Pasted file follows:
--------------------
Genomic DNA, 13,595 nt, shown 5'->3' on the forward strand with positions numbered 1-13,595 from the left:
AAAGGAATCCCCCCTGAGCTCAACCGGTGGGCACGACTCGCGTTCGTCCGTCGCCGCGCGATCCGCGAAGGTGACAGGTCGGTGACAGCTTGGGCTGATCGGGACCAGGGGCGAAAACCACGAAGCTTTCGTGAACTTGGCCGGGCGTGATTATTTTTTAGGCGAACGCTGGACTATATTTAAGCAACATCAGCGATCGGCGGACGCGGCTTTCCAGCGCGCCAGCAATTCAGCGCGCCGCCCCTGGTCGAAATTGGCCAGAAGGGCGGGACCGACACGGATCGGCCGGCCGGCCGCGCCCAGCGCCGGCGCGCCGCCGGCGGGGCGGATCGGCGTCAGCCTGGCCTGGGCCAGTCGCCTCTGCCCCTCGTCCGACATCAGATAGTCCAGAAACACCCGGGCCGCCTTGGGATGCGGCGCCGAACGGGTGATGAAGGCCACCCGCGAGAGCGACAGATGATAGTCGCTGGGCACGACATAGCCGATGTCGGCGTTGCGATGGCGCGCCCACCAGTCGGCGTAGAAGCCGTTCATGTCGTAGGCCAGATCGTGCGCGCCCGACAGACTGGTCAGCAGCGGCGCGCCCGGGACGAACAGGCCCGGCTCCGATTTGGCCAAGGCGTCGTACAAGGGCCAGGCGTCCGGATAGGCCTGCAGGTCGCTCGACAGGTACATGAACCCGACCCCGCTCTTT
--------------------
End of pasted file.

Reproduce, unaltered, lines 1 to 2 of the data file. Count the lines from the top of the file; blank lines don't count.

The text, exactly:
Genomic DNA, 13,595 nt, shown 5'->3' on the forward strand with positions numbered 1-13,595 from the left:
AAAGGAATCCCCCCTGAGCTCAACCGGTGGGCACGACTCGCGTTCGTCCGTCGCCGCGCGATCCGCGAAGGTGACAGGTCGGTGACAGCTTGGGCTGATCGGGACCAGGGGCGAAAACCACGAAGCTTTCGTGAACTTGGCCGGGCGTGATTATTTTTTAGGCGAACGCTGGACTATATTTAAGCAACATCAGCGATCGGCGGACGCGGCTTTCCAGCGCGCCAGCAATTCAGCGCGCCGCCCCTGGTCGAAATTGGCCAGAAGGGCGGGACCGACACGGATCGGCCGGCCGGCCGCGCCCAGCGCCGGCGCGCCGCCGGCGGGGCGGATCGGCGTCAGCCTGGCCTGGGCCAGTCGCCTCTGCCCCTCGTCCGACATCAGATAGTCCAGAAACACCCGGGCCGCCTTGGGATGCGGCGCCGAACGGGTGATGAAGGCCACCCGCGAGAGCGACAGATGATAGTCGCTGGGCACGACATAGCCGATGTCGGCGTTGCGATGGCGCGCCCACCAGTCGGCGTAGAAGCCGTTCATGTCGTAGGCCAGATCGTGCGCGCCCGACAGACTGGTCAGCAGCGGCGCGCCCGGGACGAACAGGCCCGGCTCCGATTTGGCCAAGGCGTCGTACAAGGGCCAGGCGTCCGGATAGGCCTGCAGGTCGCTCGACAGGTACATGAACCCGACCCCGCTCTTT